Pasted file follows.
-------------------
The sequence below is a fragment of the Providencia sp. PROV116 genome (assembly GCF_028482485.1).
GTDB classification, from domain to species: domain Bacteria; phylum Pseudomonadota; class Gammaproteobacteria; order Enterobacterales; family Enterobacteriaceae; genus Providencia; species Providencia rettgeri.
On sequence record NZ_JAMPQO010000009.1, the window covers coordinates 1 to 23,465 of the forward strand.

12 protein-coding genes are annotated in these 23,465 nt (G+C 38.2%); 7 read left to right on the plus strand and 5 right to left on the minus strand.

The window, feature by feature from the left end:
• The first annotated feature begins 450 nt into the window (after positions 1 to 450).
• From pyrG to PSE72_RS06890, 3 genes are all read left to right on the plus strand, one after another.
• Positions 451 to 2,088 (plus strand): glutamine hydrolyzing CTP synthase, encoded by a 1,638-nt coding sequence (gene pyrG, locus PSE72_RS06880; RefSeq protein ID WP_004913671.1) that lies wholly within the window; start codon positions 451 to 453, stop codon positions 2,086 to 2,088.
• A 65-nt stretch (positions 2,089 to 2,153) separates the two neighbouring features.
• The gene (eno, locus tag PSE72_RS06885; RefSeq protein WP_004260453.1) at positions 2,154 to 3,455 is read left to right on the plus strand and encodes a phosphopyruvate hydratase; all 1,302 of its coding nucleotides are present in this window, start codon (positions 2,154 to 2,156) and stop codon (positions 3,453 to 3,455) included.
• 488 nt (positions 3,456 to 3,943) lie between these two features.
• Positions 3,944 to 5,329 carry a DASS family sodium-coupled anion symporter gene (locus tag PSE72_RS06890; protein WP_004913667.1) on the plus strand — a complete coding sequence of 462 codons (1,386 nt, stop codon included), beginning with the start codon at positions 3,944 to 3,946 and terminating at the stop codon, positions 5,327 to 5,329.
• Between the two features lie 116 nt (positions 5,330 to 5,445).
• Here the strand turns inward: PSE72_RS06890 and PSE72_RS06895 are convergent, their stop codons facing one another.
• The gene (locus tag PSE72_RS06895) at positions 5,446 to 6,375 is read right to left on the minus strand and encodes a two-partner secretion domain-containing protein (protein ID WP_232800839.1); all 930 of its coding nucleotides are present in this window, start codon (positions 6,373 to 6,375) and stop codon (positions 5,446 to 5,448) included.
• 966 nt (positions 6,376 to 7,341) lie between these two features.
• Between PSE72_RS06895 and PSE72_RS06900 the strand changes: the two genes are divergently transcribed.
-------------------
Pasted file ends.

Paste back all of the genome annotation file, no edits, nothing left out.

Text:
The sequence below is a fragment of the Providencia sp. PROV116 genome (assembly GCF_028482485.1).
GTDB classification, from domain to species: domain Bacteria; phylum Pseudomonadota; class Gammaproteobacteria; order Enterobacterales; family Enterobacteriaceae; genus Providencia; species Providencia rettgeri.
On sequence record NZ_JAMPQO010000009.1, the window covers coordinates 1 to 23,465 of the forward strand.

12 protein-coding genes are annotated in these 23,465 nt (G+C 38.2%); 7 read left to right on the plus strand and 5 right to left on the minus strand.

The window, feature by feature from the left end:
• The first annotated feature begins 450 nt into the window (after positions 1 to 450).
• From pyrG to PSE72_RS06890, 3 genes are all read left to right on the plus strand, one after another.
• Positions 451 to 2,088 (plus strand): glutamine hydrolyzing CTP synthase, encoded by a 1,638-nt coding sequence (gene pyrG, locus PSE72_RS06880; RefSeq protein ID WP_004913671.1) that lies wholly within the window; start codon positions 451 to 453, stop codon positions 2,086 to 2,088.
• A 65-nt stretch (positions 2,089 to 2,153) separates the two neighbouring features.
• The gene (eno, locus tag PSE72_RS06885; RefSeq protein WP_004260453.1) at positions 2,154 to 3,455 is read left to right on the plus strand and encodes a phosphopyruvate hydratase; all 1,302 of its coding nucleotides are present in this window, start codon (positions 2,154 to 2,156) and stop codon (positions 3,453 to 3,455) included.
• 488 nt (positions 3,456 to 3,943) lie between these two features.
• Positions 3,944 to 5,329 carry a DASS family sodium-coupled anion symporter gene (locus tag PSE72_RS06890; protein WP_004913667.1) on the plus strand — a complete coding sequence of 462 codons (1,386 nt, stop codon included), beginning with the start codon at positions 3,944 to 3,946 and terminating at the stop codon, positions 5,327 to 5,329.
• Between the two features lie 116 nt (positions 5,330 to 5,445).
• Here the strand turns inward: PSE72_RS06890 and PSE72_RS06895 are convergent, their stop codons facing one another.
• The gene (locus tag PSE72_RS06895) at positions 5,446 to 6,375 is read right to left on the minus strand and encodes a two-partner secretion domain-containing protein (protein ID WP_232800839.1); all 930 of its coding nucleotides are present in this window, start codon (positions 6,373 to 6,375) and stop codon (positions 5,446 to 5,448) included.
• 966 nt (positions 6,376 to 7,341) lie between these two features.
• Between PSE72_RS06895 and PSE72_RS06900 the strand changes: the two genes are divergently transcribed.